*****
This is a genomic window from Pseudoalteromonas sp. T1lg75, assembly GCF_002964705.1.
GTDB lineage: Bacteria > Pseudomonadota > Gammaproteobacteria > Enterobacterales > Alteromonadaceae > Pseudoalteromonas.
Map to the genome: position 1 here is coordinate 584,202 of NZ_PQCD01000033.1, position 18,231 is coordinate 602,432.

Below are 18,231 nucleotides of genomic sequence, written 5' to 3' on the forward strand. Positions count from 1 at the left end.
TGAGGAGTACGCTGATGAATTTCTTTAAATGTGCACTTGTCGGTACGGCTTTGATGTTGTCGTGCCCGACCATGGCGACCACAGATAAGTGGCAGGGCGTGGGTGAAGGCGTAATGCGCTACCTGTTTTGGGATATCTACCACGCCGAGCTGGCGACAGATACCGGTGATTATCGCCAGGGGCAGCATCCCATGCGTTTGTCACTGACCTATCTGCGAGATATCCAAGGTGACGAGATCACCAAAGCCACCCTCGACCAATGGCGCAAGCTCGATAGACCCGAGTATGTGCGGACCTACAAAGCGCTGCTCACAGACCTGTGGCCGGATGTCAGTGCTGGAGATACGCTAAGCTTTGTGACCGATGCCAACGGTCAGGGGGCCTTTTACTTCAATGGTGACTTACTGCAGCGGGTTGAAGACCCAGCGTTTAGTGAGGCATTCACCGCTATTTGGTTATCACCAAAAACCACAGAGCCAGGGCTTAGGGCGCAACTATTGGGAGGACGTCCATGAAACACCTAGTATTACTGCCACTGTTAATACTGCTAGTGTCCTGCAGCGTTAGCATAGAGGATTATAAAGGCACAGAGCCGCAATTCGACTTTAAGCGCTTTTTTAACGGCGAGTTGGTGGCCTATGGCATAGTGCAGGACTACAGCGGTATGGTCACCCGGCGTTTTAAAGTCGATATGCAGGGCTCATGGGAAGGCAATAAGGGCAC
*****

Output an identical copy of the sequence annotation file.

This is a genomic window from Pseudoalteromonas sp. T1lg75, assembly GCF_002964705.1.
GTDB lineage: Bacteria > Pseudomonadota > Gammaproteobacteria > Enterobacterales > Alteromonadaceae > Pseudoalteromonas.
Map to the genome: position 1 here is coordinate 584,202 of NZ_PQCD01000033.1, position 18,231 is coordinate 602,432.

Below are 18,231 nucleotides of genomic sequence, written 5' to 3' on the forward strand. Positions count from 1 at the left end.
TGAGGAGTACGCTGATGAATTTCTTTAAATGTGCACTTGTCGGTACGGCTTTGATGTTGTCGTGCCCGACCATGGCGACCACAGATAAGTGGCAGGGCGTGGGTGAAGGCGTAATGCGCTACCTGTTTTGGGATATCTACCACGCCGAGCTGGCGACAGATACCGGTGATTATCGCCAGGGGCAGCATCCCATGCGTTTGTCACTGACCTATCTGCGAGATATCCAAGGTGACGAGATCACCAAAGCCACCCTCGACCAATGGCGCAAGCTCGATAGACCCGAGTATGTGCGGACCTACAAAGCGCTGCTCACAGACCTGTGGCCGGATGTCAGTGCTGGAGATACGCTAAGCTTTGTGACCGATGCCAACGGTCAGGGGGCCTTTTACTTCAATGGTGACTTACTGCAGCGGGTTGAAGACCCAGCGTTTAGTGAGGCATTCACCGCTATTTGGTTATCACCAAAAACCACAGAGCCAGGGCTTAGGGCGCAACTATTGGGAGGACGTCCATGAAACACCTAGTATTACTGCCACTGTTAATACTGCTAGTGTCCTGCAGCGTTAGCATAGAGGATTATAAAGGCACAGAGCCGCAATTCGACTTTAAGCGCTTTTTTAACGGCGAGTTGGTGGCCTATGGCATAGTGCAGGACTACAGCGGTATGGTCACCCGGCGTTTTAAAGTCGATATGCAGGGCTCATGGGAAGGCAATAAGGGCAC